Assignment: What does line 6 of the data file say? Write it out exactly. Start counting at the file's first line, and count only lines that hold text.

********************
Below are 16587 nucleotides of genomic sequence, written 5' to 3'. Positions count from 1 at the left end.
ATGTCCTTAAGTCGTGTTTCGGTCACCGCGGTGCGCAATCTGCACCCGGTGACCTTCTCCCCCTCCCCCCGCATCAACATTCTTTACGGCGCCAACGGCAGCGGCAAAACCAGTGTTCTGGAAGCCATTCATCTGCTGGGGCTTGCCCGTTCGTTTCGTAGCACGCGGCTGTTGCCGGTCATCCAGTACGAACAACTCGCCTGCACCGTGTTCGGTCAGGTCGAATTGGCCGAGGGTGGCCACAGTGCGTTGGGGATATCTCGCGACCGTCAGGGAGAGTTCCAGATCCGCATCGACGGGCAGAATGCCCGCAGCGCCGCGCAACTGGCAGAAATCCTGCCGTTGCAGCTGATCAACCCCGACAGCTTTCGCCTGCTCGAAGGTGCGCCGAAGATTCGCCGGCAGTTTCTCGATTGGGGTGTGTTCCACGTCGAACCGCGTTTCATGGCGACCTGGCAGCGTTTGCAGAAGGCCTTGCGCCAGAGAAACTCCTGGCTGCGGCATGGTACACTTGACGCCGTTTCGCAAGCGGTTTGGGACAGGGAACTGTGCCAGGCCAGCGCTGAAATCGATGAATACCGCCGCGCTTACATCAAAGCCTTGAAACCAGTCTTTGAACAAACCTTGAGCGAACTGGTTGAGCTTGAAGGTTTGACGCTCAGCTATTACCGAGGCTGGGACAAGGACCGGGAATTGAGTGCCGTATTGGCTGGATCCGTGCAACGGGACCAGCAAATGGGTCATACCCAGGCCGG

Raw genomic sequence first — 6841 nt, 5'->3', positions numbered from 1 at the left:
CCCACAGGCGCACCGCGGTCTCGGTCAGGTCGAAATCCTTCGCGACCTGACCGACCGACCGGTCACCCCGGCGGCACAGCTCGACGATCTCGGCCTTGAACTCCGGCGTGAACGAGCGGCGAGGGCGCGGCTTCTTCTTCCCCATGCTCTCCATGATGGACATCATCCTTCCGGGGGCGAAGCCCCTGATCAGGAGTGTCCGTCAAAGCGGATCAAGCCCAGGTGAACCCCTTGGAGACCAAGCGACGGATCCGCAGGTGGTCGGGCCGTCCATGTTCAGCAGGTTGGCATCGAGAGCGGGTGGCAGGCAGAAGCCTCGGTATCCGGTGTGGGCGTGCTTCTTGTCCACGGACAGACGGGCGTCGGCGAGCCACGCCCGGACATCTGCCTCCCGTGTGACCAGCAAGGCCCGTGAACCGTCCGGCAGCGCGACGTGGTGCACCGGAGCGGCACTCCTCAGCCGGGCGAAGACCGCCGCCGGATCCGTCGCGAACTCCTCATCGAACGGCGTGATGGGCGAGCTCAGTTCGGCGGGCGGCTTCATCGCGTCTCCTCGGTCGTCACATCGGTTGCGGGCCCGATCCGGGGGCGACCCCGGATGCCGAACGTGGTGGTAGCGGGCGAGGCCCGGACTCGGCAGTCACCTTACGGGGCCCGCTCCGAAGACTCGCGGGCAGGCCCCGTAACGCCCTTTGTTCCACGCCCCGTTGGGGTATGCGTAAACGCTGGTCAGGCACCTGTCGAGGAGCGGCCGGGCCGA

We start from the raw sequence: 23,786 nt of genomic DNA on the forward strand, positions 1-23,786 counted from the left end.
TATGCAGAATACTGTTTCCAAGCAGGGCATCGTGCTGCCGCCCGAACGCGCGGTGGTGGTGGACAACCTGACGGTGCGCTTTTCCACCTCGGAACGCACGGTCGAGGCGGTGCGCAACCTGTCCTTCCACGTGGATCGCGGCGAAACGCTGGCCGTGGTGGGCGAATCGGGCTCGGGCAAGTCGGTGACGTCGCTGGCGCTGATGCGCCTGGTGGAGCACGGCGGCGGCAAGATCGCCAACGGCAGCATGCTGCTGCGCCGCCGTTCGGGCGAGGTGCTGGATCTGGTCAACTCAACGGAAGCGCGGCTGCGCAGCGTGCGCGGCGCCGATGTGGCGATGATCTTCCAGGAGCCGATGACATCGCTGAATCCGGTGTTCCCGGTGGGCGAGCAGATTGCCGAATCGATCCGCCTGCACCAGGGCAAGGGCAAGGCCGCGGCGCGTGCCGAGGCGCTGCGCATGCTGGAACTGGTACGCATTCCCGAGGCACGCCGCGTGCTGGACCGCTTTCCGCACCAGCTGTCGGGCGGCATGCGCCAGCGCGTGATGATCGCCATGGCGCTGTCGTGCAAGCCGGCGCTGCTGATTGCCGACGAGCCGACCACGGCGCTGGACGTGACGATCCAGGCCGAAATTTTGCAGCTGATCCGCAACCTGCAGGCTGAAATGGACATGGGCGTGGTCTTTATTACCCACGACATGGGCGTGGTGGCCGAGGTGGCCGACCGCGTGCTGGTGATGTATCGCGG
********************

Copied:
TATGCAGAATACTGTTTCCAAGCAGGGCATCGTGCTGCCGCCCGAACGCGCGGTGGTGGTGGACAACCTGACGGTGCGCTTTTCCACCTCGGAACGCACGGTCGAGGCGGTGCGCAACCTGTCCTTCCACGTGGATCGCGGCGAAACGCTGGCCGTGGTGGGCGAATCGGGCTCGGGCAAGTCGGTGACGTCGCTGGCGCTGATGCGCCTGGTGGAGCACGGCGGCGGCAAGATCGCCAACGGCAGCATGCTGCTGCGCCGCCGTTCGGGCGAGGTGCTGGATCTGGTCAACTCAACGGAAGCGCGGCTGCGCAGCGTGCGCGGCGCCGATGTGGCGATGATCTTCCAGGAGCCGATGACATCGCTGAATCCGGTGTTCCCGGTGGGCGAGCAGATTGCCGAATCGATCCGCCTGCACCAGGGCAAGGGCAAGGCCGCGGCGCGTGCCGAGGCGCTGCGCATGCTGGAACTGGTACGCATTCCCGAGGCACGCCGCGTGCTGGACCGCTTTCCGCACCAGCTGTCGGGCGGCATGCGCCAGCGCGTGATGATCGCCATGGCGCTGTCGTGCAAGCCGGCGCTGCTGATTGCCGACGAGCCGACCACGGCGCTGGACGTGACGATCCAGGCCGAAATTTTGCAGCTGATCCGCAACCTGCAGGCTGAAATGGACATGGGCGTGGTCTTTATTACCCACGACATGGGCGTGGTGGCCGAGGTGGCCGACCGCGTGCTGGTGATGTATCGCGG